American Born Chinese is very different from the book, and that’s great
American born Chinese, the graphic novel by Gene Luen Yang, is an almost universally acclaimed, surrealistic graphic novel about a Chinese-American boy deeply ashamed to be Chinese. So it’s not surprising if fans – myself included – were a bit skeptical of trailers for American born Chinesethe TV show on Disney Plus.
Footage from the show features action sequences and a battle between the mortal world and heaven, which seem to play on the huge success of Everything Everywhere Everything at once (to be fair, the show do borrow almost the entire cast of the Best Picture winner). It’s a choice separate from the story of Jin Wang, a high school student who still has a lot to learn about himself and the racist discomfort he’s both trapped by and clinging to. American born Chinese, the graphic novel, has elements of the fantastic, but they’re… actually, what they are is kind of complicated. They are not a kung fu action fight for the fate of the world, that’s for sure.
But after watching a few episodes of American born Chinese, the TV show, ahead of its debut, I can confidently say there’s more to the adaptation than meets the eye. And what I’ve seen so far is more than enough to get excited about.
The most “challenging” aspect of American born Chinese, the graphic novel, is also what has made it so thought-provoking. It’s not simply the story of Jin Wang, a high school student, who ends up breaking up with his best friend to gain in-group status with the white kids. Yang’s graphic novel simultaneously presents two other stories: one about the early life of the Monkey King, Sun Wukong, and a fictionalized American sitcom about a white American teenager and his embarrassing cousin, Chin-Kee, an expansive collection of the most pernicious Western stereotypes of Chinese men.
None of these stories seem to have anything to do with each other until the final scenes of the book; even then, it’s never quite clear whether the Monkey King or the sitcom’s story is as “real” as Jin Wang. The book works because each of the stories reflects the themes of dreaming an identity transformation demanded by outside biases, and it works regardless of what was really real.
But Yang’s experiments with the diegesis—with different on-page drawing and layout styles, and clear chapter breaks—don’t translate one-on-one to TV aimed at all ages. The “reality” of live-action television cannot replicate the hyper-reality of cartoons. At the same time, live action sharpens a lot of heavy content to painfully clear resolution. In the graphic novel, Yang’s depiction of Cousin Chin-Kee is awkward (as it should be!). In live action, the buck-toothed, pidgin-speaking, queue-carrying stand-in for racism targeting Chinese Americans would be unbearable.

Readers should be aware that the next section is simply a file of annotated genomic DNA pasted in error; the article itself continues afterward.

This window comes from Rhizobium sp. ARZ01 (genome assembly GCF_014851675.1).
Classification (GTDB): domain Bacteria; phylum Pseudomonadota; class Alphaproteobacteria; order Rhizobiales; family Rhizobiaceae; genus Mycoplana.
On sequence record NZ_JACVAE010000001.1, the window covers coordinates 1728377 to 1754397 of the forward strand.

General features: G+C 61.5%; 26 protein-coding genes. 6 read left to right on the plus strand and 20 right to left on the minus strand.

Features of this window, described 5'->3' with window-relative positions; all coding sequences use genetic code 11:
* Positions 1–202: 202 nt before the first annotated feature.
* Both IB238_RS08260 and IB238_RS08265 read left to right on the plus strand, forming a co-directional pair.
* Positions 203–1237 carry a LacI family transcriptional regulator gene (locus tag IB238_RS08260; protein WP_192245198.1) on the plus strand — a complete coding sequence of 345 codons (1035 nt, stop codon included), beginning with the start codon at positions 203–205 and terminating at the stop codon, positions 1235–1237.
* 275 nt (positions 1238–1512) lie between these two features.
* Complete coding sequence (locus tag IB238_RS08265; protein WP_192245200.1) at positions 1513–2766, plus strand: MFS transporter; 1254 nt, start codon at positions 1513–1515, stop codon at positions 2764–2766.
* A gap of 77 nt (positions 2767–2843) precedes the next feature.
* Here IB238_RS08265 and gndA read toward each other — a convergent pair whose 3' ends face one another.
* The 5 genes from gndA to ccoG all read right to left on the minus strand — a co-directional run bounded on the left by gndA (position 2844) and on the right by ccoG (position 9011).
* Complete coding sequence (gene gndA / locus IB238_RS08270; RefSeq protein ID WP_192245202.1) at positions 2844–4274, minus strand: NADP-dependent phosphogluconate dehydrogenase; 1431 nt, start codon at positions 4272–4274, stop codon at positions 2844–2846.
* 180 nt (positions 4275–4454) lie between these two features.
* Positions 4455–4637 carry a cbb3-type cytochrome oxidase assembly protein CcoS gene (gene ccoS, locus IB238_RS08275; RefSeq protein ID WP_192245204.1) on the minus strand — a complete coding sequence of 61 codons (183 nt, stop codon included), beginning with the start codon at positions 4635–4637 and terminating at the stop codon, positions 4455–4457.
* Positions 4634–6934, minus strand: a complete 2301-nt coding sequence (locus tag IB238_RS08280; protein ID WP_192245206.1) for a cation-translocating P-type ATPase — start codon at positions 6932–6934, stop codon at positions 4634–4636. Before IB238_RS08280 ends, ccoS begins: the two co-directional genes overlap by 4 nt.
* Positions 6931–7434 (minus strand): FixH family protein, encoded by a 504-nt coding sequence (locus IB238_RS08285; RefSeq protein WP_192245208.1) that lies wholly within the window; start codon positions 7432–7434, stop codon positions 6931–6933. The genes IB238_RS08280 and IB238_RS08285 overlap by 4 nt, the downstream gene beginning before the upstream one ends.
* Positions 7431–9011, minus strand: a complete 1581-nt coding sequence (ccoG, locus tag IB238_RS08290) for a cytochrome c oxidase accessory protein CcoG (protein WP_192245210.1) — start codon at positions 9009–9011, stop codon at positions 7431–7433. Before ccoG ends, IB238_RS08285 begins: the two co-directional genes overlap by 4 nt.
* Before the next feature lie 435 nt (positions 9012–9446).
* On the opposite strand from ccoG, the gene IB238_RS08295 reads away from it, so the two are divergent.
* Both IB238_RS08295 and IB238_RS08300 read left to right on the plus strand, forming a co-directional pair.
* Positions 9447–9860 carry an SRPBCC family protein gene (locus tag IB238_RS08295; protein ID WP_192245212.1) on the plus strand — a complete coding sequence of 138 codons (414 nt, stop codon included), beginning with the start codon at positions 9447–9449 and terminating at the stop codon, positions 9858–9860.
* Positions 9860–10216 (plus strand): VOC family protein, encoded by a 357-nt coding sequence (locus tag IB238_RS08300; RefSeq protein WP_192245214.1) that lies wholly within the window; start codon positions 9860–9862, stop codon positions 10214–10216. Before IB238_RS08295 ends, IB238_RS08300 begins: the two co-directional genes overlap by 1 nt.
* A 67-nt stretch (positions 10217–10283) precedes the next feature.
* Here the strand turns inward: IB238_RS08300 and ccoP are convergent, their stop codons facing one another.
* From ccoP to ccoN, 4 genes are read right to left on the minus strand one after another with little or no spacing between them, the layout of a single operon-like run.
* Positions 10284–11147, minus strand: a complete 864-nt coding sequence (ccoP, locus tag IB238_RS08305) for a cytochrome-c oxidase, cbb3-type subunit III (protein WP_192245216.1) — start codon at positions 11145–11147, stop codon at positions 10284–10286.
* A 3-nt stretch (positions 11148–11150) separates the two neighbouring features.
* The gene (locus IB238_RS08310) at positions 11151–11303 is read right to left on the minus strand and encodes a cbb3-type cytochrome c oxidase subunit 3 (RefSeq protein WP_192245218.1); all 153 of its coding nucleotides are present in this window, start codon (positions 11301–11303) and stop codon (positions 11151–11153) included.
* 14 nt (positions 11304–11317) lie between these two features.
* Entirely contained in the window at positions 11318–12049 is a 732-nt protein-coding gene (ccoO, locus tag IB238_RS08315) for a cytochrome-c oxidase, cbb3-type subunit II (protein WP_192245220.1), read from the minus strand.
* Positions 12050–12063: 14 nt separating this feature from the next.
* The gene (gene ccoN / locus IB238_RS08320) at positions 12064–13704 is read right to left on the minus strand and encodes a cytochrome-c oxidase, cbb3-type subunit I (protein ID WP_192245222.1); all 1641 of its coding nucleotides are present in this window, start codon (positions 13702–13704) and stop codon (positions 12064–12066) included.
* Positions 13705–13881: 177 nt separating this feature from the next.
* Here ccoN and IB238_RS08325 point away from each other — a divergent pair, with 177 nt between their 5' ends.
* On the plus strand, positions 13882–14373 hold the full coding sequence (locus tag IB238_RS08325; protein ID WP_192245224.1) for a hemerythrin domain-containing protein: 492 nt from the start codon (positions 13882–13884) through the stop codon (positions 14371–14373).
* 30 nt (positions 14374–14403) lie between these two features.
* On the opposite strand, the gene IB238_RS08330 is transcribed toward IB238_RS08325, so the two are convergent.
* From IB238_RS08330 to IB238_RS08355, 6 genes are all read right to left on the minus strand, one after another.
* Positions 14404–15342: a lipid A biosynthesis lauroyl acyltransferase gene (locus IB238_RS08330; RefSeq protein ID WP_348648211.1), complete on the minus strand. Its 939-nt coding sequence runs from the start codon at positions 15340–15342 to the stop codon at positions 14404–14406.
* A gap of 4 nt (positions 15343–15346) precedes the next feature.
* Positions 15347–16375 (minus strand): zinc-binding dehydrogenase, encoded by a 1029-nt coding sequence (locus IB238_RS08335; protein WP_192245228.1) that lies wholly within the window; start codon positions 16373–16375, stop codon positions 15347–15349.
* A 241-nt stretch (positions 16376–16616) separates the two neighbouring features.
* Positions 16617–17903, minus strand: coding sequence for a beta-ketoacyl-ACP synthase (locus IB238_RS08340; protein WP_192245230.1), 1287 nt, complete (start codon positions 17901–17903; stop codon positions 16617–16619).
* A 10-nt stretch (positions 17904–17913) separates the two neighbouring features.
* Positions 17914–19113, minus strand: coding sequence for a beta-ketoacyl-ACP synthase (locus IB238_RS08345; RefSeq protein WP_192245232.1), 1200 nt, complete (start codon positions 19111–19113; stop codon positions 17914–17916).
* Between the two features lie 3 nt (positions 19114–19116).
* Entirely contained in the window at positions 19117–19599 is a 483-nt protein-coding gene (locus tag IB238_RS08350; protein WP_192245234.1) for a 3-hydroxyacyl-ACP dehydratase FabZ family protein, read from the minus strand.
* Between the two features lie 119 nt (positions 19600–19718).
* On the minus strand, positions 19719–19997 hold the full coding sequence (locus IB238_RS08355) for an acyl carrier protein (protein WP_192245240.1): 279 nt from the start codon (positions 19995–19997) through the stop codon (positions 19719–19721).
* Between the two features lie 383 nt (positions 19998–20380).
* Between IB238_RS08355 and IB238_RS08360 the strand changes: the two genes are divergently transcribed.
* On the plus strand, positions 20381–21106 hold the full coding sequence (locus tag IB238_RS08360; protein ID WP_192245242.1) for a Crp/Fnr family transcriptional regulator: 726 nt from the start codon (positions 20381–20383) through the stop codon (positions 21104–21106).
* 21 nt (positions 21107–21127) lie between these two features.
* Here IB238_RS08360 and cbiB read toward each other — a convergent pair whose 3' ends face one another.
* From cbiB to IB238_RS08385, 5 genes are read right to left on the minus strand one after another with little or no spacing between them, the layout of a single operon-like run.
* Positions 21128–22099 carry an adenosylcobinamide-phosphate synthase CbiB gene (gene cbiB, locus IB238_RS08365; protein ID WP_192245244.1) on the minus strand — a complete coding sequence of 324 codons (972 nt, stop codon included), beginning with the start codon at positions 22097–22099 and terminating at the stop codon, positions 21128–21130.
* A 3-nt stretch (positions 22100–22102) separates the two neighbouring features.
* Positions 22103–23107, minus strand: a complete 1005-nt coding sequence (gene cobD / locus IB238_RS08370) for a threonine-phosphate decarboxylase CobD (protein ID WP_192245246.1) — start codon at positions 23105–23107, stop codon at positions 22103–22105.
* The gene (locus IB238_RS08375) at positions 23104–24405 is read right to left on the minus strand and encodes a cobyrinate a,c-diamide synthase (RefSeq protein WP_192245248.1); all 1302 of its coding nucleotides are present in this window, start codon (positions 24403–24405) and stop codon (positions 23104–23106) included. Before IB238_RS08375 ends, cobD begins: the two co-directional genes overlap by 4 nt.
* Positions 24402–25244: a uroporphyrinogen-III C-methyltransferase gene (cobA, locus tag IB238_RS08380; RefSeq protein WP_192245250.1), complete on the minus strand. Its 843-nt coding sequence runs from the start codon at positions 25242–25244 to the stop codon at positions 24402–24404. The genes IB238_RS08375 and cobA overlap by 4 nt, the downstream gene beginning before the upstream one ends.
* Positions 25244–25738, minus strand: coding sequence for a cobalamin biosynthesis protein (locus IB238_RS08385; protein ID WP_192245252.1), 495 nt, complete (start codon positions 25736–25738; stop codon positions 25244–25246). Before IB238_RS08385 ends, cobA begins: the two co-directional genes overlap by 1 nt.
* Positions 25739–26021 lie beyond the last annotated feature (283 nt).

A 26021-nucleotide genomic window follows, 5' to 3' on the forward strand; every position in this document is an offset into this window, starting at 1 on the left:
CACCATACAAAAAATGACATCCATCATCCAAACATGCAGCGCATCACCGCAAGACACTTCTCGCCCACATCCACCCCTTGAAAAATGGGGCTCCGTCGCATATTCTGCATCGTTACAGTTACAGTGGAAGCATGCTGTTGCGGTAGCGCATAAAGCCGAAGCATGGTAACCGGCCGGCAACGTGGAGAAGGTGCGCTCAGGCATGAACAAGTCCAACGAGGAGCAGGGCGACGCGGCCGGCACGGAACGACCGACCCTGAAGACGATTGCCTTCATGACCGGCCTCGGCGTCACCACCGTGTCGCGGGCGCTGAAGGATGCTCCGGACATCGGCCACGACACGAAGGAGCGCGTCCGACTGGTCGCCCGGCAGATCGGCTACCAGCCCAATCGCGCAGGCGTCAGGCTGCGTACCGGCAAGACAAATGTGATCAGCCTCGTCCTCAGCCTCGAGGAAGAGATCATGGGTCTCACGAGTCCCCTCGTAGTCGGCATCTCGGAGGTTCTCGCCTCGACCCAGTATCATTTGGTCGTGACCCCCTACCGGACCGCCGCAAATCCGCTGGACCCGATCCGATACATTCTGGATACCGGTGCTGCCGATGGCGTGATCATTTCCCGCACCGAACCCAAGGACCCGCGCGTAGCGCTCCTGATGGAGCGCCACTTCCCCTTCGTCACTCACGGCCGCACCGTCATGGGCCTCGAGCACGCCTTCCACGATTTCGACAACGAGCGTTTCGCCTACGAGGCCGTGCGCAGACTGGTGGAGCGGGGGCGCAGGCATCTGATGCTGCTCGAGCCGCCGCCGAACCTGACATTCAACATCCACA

Fortunately, the first few episodes of American born Chinese shows a remarkable understanding of how to preserve the spirit of a story while retrofitting it for a different medium and modern audience of young viewers. No, the show doesn’t maintain the “authenticity” ambiguity that the book does – Jin eventually finds out that his new friend Wei-Chen is the Monkey King’s runaway son, though it takes a few episodes for that shoe to drop for him .
But there is still a cousin Chin-Kee in the show updated for the sitcom language of Friendsera television. In a frankly brilliant bit of metatextuality, Ke Huy Quan plays an actor who used to play a broad Asian character in a 90s sitcom who takes on new relevance with The Youth after his pratfalls become a TikTok meme.
‘Isn’t that something like that problematicone teen asks the other as they laugh at yet another video of his accented catchphrase, “What could happen?” – just before asking Jin, the Asian person who happens to be next to them, to tell them that it’s okay to laugh Jin doesn’t object, not necessarily because he doesn’t want to, but because he goes out of his way to make everyone think he’s a fun and laid-back guy to hang out with.
It’s a scene that could easily have played into the book, had it not been published in 2006, when social media and the widespread use of “problematic” were unthinkable. Here in 2023, they are essential features of how race and racism are communicated in the life of an American teenager – and American born Chinese is smart enough to recognize it.
A few episodes in, American born Chinese all feels smart, modern, serious and funny. Much of this is provided by the considerable talents of young actors Ben Wang and Jim Liu (as our protagonists Jin and Wei-Chen respectively). And that could be all it needs to be as good as the source material. When an audience comes Everything Everywhere Everything at once but stick around for a coming-of-age story as sharp as American born Chinesethe book, then, hey – that’s the art of customization at its best.